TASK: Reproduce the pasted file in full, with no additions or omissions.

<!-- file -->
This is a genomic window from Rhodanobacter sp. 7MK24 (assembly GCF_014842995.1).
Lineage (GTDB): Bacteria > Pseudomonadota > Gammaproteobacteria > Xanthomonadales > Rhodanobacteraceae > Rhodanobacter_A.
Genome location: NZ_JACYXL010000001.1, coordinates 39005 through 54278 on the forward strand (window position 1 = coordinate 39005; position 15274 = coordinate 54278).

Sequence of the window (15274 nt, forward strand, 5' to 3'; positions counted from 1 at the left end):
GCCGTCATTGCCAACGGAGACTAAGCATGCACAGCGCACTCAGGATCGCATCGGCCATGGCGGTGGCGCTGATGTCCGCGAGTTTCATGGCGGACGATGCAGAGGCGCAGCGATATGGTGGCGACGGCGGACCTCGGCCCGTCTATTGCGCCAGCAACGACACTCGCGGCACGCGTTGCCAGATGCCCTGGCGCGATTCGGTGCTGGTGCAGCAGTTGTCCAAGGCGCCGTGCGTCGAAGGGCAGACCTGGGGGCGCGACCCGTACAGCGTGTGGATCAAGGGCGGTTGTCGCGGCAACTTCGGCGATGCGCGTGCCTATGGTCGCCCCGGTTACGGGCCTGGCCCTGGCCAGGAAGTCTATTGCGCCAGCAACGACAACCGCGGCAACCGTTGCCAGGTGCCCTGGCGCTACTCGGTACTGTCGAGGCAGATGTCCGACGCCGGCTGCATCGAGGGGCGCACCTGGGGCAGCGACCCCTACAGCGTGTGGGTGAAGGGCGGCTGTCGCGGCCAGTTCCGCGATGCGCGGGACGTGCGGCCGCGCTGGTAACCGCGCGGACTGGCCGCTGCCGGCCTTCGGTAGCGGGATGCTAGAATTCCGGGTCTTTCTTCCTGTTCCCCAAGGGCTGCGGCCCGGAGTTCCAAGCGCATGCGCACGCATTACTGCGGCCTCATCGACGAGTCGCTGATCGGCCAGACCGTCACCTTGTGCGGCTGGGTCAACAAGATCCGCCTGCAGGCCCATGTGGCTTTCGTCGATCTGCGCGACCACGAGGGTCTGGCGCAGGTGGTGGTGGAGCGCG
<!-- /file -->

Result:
This is a genomic window from Rhodanobacter sp. 7MK24 (assembly GCF_014842995.1).
Lineage (GTDB): Bacteria > Pseudomonadota > Gammaproteobacteria > Xanthomonadales > Rhodanobacteraceae > Rhodanobacter_A.
Genome location: NZ_JACYXL010000001.1, coordinates 39005 through 54278 on the forward strand (window position 1 = coordinate 39005; position 15274 = coordinate 54278).

Sequence of the window (15274 nt, forward strand, 5' to 3'; positions counted from 1 at the left end):
GCCGTCATTGCCAACGGAGACTAAGCATGCACAGCGCACTCAGGATCGCATCGGCCATGGCGGTGGCGCTGATGTCCGCGAGTTTCATGGCGGACGATGCAGAGGCGCAGCGATATGGTGGCGACGGCGGACCTCGGCCCGTCTATTGCGCCAGCAACGACACTCGCGGCACGCGTTGCCAGATGCCCTGGCGCGATTCGGTGCTGGTGCAGCAGTTGTCCAAGGCGCCGTGCGTCGAAGGGCAGACCTGGGGGCGCGACCCGTACAGCGTGTGGATCAAGGGCGGTTGTCGCGGCAACTTCGGCGATGCGCGTGCCTATGGTCGCCCCGGTTACGGGCCTGGCCCTGGCCAGGAAGTCTATTGCGCCAGCAACGACAACCGCGGCAACCGTTGCCAGGTGCCCTGGCGCTACTCGGTACTGTCGAGGCAGATGTCCGACGCCGGCTGCATCGAGGGGCGCACCTGGGGCAGCGACCCCTACAGCGTGTGGGTGAAGGGCGGCTGTCGCGGCCAGTTCCGCGATGCGCGGGACGTGCGGCCGCGCTGGTAACCGCGCGGACTGGCCGCTGCCGGCCTTCGGTAGCGGGATGCTAGAATTCCGGGTCTTTCTTCCTGTTCCCCAAGGGCTGCGGCCCGGAGTTCCAAGCGCATGCGCACGCATTACTGCGGCCTCATCGACGAGTCGCTGATCGGCCAGACCGTCACCTTGTGCGGCTGGGTCAACAAGATCCGCCTGCAGGCCCATGTGGCTTTCGTCGATCTGCGCGACCACGAGGGTCTGGCGCAGGTGGTGGTGGAGCGCG